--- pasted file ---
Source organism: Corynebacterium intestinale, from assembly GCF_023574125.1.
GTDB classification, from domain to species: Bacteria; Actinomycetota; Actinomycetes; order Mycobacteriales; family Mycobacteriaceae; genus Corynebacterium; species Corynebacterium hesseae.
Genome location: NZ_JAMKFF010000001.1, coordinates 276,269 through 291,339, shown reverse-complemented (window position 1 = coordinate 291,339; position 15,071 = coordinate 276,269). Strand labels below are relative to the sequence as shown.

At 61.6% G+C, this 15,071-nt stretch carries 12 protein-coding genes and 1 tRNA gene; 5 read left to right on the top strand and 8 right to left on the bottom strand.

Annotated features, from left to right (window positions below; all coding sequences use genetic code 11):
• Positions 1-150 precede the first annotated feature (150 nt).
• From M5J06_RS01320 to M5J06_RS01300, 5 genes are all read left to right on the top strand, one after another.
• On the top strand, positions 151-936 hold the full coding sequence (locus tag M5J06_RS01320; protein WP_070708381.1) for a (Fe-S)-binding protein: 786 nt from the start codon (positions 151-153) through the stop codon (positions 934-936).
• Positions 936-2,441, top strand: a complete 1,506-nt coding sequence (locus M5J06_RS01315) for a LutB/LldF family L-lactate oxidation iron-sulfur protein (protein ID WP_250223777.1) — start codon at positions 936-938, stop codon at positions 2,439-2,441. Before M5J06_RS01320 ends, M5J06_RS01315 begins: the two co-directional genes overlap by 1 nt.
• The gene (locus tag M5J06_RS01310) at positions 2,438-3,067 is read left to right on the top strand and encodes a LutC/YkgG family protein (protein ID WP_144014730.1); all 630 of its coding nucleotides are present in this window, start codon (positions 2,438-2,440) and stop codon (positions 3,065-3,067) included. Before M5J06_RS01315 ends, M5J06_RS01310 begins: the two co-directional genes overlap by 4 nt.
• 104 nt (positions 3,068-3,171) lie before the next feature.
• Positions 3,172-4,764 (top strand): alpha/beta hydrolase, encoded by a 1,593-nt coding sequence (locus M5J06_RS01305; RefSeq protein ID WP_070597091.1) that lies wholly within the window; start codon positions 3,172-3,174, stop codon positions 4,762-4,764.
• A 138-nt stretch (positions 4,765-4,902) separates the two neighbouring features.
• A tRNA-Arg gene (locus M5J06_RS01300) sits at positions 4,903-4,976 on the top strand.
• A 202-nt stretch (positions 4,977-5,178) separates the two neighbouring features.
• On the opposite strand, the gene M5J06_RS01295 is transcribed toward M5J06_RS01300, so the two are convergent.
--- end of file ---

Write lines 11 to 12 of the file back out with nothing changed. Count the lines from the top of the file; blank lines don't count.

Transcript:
• 104 nt (positions 3,068-3,171) lie before the next feature.
• Positions 3,172-4,764 (top strand): alpha/beta hydrolase, encoded by a 1,593-nt coding sequence (locus M5J06_RS01305; RefSeq protein ID WP_070597091.1) that lies wholly within the window; start codon positions 3,172-3,174, stop codon positions 4,762-4,764.